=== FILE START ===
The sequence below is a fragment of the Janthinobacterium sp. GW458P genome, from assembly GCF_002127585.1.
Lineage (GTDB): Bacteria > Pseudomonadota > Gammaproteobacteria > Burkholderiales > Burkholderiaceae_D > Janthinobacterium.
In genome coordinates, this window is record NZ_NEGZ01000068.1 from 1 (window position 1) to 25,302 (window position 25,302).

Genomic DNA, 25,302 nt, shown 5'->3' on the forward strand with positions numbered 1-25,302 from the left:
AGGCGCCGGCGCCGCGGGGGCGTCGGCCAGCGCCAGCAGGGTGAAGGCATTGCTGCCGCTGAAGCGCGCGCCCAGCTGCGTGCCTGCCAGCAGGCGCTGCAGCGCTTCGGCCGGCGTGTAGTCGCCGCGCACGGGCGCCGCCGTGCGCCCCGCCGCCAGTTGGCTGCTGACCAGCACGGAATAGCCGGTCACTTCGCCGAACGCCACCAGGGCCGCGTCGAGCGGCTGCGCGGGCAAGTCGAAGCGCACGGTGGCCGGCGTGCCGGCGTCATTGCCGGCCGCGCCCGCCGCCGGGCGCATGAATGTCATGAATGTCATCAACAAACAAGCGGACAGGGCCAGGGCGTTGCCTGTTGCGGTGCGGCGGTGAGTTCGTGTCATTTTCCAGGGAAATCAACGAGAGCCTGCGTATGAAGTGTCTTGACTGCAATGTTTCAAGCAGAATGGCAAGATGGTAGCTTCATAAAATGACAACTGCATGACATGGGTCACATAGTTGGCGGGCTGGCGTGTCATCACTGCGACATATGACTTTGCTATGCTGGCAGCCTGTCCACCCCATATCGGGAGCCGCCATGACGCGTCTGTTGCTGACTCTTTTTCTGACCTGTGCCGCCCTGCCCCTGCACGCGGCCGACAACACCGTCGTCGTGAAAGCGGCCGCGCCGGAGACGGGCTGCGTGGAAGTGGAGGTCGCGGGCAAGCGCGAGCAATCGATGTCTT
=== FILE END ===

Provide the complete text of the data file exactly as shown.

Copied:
The sequence below is a fragment of the Janthinobacterium sp. GW458P genome, from assembly GCF_002127585.1.
Lineage (GTDB): Bacteria > Pseudomonadota > Gammaproteobacteria > Burkholderiales > Burkholderiaceae_D > Janthinobacterium.
In genome coordinates, this window is record NZ_NEGZ01000068.1 from 1 (window position 1) to 25,302 (window position 25,302).

Genomic DNA, 25,302 nt, shown 5'->3' on the forward strand with positions numbered 1-25,302 from the left:
AGGCGCCGGCGCCGCGGGGGCGTCGGCCAGCGCCAGCAGGGTGAAGGCATTGCTGCCGCTGAAGCGCGCGCCCAGCTGCGTGCCTGCCAGCAGGCGCTGCAGCGCTTCGGCCGGCGTGTAGTCGCCGCGCACGGGCGCCGCCGTGCGCCCCGCCGCCAGTTGGCTGCTGACCAGCACGGAATAGCCGGTCACTTCGCCGAACGCCACCAGGGCCGCGTCGAGCGGCTGCGCGGGCAAGTCGAAGCGCACGGTGGCCGGCGTGCCGGCGTCATTGCCGGCCGCGCCCGCCGCCGGGCGCATGAATGTCATGAATGTCATCAACAAACAAGCGGACAGGGCCAGGGCGTTGCCTGTTGCGGTGCGGCGGTGAGTTCGTGTCATTTTCCAGGGAAATCAACGAGAGCCTGCGTATGAAGTGTCTTGACTGCAATGTTTCAAGCAGAATGGCAAGATGGTAGCTTCATAAAATGACAACTGCATGACATGGGTCACATAGTTGGCGGGCTGGCGTGTCATCACTGCGACATATGACTTTGCTATGCTGGCAGCCTGTCCACCCCATATCGGGAGCCGCCATGACGCGTCTGTTGCTGACTCTTTTTCTGACCTGTGCCGCCCTGCCCCTGCACGCGGCCGACAACACCGTCGTCGTGAAAGCGGCCGCGCCGGAGACGGGCTGCGTGGAAGTGGAGGTCGCGGGCAAGCGCGAGCAATCGATGTCTT